Tables of summary statistics

Description

stat.table creates tabular summaries of the data, using a limited set of functions. A list of index variables is used to cross-classify summary statistics. It does NOT work inside with()!

Usage

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stat.table(index, contents = count(), data, margins = FALSE)
## S3 method for class 'stat.table'
print(x, width=7, digits,...)

Arguments

index

A factor, or list of factors, used for cross-classification. If the list is named, then the names will be used when printing the table. This feature can be used to give informative labels to the variables.

contents

A function call, or list of function calls. Only a limited set of functions may be called (See Details below). If the list is named, then the names will be used when printing the table.

data

an optional data frame containing the variables to be tabulated. If this is omitted, the variables will be searched for in the calling environment.

margins

a logical scalar or vector indicating which marginal tables are to be calculated. If a vector, it should be the same length as the index argument: values corresponding to TRUE will be retained in marginal tables.

x

an object of class stat.table.

width

a scalar giving the minimum column width when printing.

digits

a scalar, or named vector, giving the number of digits to print after the decimal point. If a named vector is used, the names should correspond to one of the permitted functions (See Details below) and all results obtained with that function will be printed with the same precision.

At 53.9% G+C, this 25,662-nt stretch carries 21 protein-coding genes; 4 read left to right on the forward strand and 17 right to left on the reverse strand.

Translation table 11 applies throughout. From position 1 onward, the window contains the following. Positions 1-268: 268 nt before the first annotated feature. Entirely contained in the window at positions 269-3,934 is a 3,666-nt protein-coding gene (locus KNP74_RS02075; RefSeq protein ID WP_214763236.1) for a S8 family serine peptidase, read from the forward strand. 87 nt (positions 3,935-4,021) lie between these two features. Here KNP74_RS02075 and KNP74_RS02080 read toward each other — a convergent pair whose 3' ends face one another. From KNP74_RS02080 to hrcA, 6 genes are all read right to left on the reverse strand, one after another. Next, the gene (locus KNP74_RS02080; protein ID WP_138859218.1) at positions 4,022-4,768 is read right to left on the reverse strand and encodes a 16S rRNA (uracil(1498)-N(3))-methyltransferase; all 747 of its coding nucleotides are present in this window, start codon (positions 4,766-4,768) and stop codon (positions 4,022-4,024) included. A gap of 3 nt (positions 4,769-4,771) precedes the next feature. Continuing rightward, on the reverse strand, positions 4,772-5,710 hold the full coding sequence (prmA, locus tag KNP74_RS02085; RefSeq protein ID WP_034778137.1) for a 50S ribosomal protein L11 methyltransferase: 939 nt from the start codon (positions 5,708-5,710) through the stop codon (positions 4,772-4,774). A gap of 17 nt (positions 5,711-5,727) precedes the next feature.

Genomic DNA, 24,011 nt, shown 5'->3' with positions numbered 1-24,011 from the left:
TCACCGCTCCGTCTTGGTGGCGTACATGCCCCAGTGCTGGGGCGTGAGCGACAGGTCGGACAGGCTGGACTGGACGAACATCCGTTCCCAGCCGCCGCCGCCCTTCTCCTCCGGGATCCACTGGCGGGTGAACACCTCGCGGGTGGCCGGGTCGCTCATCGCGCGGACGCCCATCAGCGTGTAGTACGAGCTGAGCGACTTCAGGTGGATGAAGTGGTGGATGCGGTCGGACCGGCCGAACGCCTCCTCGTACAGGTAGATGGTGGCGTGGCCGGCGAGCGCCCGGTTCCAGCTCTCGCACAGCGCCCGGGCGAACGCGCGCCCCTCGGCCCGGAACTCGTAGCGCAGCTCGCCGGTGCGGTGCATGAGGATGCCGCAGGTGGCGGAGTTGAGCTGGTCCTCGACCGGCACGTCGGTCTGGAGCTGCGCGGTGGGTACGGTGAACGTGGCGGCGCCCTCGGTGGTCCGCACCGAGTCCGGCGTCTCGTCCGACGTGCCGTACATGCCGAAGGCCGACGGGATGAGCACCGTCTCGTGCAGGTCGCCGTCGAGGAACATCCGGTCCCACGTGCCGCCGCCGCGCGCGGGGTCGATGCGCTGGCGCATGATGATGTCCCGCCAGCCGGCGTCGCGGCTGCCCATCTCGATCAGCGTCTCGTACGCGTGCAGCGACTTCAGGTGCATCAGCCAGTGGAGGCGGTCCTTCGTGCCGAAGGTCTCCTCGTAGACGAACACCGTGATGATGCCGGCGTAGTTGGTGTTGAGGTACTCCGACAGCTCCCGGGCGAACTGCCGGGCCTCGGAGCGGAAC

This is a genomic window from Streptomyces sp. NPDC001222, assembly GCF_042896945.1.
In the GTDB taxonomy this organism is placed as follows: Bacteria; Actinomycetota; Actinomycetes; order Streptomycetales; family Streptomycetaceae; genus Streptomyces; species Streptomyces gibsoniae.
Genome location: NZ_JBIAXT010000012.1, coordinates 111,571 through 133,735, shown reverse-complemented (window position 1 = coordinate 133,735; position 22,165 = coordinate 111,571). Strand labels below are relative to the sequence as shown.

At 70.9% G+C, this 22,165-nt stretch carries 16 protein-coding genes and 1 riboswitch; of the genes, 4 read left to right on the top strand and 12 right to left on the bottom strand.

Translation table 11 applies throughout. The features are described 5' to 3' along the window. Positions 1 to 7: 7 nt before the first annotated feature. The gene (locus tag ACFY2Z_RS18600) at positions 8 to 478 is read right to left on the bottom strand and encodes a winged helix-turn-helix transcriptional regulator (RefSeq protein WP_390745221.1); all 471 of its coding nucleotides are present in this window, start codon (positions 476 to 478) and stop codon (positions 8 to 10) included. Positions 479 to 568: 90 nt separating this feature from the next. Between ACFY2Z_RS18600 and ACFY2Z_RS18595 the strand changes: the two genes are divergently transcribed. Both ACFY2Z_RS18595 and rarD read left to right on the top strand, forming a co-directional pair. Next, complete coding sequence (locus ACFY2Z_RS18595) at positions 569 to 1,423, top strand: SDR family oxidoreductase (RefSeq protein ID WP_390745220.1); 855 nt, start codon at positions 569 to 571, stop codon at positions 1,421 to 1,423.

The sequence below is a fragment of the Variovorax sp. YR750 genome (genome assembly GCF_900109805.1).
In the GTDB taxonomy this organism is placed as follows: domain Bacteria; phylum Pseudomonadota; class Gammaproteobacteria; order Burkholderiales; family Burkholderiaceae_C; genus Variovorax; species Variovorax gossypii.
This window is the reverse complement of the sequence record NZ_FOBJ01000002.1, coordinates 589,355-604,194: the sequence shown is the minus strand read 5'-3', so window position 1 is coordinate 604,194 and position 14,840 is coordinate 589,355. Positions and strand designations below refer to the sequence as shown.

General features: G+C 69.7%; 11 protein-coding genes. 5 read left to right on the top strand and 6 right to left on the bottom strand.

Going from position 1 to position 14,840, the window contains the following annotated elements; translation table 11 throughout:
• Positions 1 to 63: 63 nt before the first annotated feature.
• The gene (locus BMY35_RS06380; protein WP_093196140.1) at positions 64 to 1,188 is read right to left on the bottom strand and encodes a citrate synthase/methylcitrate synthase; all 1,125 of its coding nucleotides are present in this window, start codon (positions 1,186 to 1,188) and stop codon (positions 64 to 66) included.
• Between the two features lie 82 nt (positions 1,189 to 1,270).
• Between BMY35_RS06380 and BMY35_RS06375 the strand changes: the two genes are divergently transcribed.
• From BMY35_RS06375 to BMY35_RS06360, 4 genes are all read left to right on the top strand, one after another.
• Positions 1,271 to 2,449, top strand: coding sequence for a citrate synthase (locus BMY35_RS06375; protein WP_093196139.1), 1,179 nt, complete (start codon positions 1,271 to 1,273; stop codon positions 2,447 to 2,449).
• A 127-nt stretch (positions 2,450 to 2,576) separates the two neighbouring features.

...

further arguments passed to other print methods.

Details

This function is similar to tapply, with some enhancements: multiple summaries of multiple variables may be mixed in the same table; marginal tables may be calculated; columns and rows may be given informative labels; pretty printing may be controlled by the associated print method.

This function is not a replacement for tapply as it also has some limitations. The only functions that may be used in the contents argument are: count, mean, weighted.mean, sum, quantile, median, IQR, max, min, ratio, percent, and sd.

The count() function, which is the default, simply creates a contingency table of counts. The other functions are applied to each cell created by combinations of the index variables.

Value

An object of class stat.table, which is a multi-dimensional array. A print method is available to create formatted one-way and two-way tables.

Note

The permitted functions in the contents list are defined inside stat.table. They have the same interface as the functions callable from the command line, except for two differences. If there is an argument na.rm then its default value is always TRUE. A second difference is that the quantile function can only produce a single quantile in each call.

Author(s)

Martyn Plummer

See Also

table, tapply, mean, weighted.mean, sum, quantile, median, IQR, max, min, ratio, percent, count, sd.

Examples

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data(warpbreaks)
# A one-way table
stat.table(tension,list(count(),mean(breaks)),data=warpbreaks)
# The same table with informative labels
stat.table(index=list("Tension level"=tension),list(N=count(),
           "mean number of breaks"=mean(breaks)),data=warpbreaks)

# A two-way table
stat.table(index=list(tension,wool),mean(breaks),data=warpbreaks)  
# The same table with margins over tension, but not wool
stat.table(index=list(tension,wool),mean(breaks),data=warpbreaks,
           margins=c(TRUE, FALSE))

# A table of column percentages
stat.table(list(tension,wool), percent(tension), data=warpbreaks)
# Cell percentages, with margins
stat.table(list(tension,wool),percent(tension,wool), margin=TRUE,
           data=warpbreaks)

# A table with multiple statistics
# Note how each statistic has its own default precision
a <- stat.table(index=list(wool,tension),
                contents=list(count(),mean(breaks),percent (wool)),
                data=warpbreaks)
print(a)
# Print the percentages rounded to the nearest integer
print(a, digits=c(percent=0))

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